Time to re-litigate our favorite Hot Sauce topic! Are social media platforms media platforms or not? Do they have a journalistic responsibility to the public?
Last week YouTube’s quickly algorithm spread a rumor that Parkland HS shooting survivor David Hogg was an actor hired by democrats. It had 200K views shortly after it’s posting, but has since been taken down.
We have a question for @YouTube.
You have apparently removed one conspiracy theory video that is about David Hogg.
If it breaks your Terms Of Service, why allow Alex Jones and to spread similar, and even worse, conspiracy theories on your platform? https://t.co/s8mRqUoo3h
— Sleeping Giants (@slpng_giants) February 21, 2018
Mashable, the source for this post had a very apt understanding of the problem at hand:
YouTube’s job, as it sees it, is to get as many eyeballs on as many videos as possible. It’s as if a media tycoon founded a newspaper, invited every conspiracy theorist to contribute, and blithely waved away the notion that there should be any ethical responsibility to put forth the verifiable truth — because selling ads was all that mattered.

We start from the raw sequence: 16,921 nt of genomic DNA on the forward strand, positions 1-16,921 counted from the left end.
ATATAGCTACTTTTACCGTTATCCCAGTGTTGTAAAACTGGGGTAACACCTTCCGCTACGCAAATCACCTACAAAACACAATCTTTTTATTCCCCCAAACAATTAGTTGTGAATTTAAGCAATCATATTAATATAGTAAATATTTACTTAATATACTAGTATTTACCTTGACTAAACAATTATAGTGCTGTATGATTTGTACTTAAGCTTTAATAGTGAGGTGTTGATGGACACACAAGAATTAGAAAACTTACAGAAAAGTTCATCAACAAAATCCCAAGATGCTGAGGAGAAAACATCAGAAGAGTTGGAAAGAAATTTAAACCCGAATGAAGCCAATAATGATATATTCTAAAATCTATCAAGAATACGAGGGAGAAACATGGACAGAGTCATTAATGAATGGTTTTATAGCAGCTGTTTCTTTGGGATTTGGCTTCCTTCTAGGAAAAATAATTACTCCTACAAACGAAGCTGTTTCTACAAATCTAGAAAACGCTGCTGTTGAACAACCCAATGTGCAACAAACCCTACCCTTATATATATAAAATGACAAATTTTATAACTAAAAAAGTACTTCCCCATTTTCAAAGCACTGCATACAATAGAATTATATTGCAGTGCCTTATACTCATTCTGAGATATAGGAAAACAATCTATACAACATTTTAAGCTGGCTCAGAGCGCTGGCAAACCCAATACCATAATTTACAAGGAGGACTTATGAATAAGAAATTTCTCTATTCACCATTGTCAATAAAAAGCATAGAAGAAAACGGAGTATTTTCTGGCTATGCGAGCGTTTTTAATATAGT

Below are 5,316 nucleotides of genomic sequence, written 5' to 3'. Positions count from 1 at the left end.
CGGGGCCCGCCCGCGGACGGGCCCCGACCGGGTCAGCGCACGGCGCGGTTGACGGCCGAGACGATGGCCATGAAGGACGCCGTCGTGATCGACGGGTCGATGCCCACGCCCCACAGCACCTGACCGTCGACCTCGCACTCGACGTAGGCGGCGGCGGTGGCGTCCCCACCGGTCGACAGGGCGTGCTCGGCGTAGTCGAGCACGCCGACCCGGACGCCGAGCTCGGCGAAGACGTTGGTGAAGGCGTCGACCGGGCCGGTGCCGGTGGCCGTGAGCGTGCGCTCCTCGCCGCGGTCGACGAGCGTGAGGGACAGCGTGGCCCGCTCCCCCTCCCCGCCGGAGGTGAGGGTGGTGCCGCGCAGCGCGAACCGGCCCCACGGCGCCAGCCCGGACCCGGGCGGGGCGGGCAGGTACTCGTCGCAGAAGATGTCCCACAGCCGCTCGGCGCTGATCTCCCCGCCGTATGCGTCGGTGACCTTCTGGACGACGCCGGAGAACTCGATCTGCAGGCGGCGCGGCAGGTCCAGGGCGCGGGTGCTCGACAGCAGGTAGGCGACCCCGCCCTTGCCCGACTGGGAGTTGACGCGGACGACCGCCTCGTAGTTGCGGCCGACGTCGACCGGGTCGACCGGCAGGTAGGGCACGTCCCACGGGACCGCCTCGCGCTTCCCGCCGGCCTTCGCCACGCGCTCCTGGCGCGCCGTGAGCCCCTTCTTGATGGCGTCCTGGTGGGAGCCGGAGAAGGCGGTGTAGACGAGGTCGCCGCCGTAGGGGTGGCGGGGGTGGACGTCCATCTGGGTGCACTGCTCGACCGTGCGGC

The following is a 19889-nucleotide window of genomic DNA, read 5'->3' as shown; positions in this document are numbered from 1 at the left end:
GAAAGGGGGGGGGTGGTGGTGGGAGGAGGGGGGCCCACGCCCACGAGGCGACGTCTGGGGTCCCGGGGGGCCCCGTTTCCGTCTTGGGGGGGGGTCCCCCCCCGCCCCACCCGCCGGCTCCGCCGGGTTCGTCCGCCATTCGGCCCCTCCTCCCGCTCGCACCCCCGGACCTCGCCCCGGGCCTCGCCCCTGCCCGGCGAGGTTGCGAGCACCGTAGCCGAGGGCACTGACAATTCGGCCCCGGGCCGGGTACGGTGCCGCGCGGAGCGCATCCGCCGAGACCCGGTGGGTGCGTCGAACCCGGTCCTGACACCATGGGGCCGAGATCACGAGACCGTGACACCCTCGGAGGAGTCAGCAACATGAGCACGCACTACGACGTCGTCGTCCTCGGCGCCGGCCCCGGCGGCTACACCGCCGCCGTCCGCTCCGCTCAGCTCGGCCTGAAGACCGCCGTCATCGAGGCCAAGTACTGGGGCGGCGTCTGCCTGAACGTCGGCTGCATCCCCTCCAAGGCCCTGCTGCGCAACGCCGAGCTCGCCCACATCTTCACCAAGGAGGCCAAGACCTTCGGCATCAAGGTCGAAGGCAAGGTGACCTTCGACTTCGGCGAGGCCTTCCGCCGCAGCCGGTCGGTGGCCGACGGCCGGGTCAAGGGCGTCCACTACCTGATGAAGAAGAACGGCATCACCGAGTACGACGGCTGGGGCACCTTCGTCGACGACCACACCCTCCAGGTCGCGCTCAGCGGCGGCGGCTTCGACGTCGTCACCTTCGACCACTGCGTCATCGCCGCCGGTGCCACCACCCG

In a recent Guardian study this recent Guardian study out of 643 of partisan videos recommended to people watching politics content in 2016, 551 were conspiracy-based content that favored Trump while 92 favored Clinton. This study also notes that “More than 80% of the YouTube-recommended videos about the pope detected by his program described the Catholic leader as “evil”, “satanic”, or “the anti-Christ”.”
The Guardian tells the story of french programmer Guillaume Chaslot founder of https://algotransparency.org/ who was looking to make changes internally at YouTube in 2013 before he was fired (reportedly for performance reasons, but I’ll leave that up to you.) He believes that the YouTube Algorithm was biased towards Trump because it is biased towards divisiveness and conspiracy (things that shock and awe audiences can get more clicks). You can read his full blog post on the subject here.
Why Its Hot?
Let’s continue the conversation about how AI and algorithms shape the way we live, is there a way we can make them more human instead of human pandering.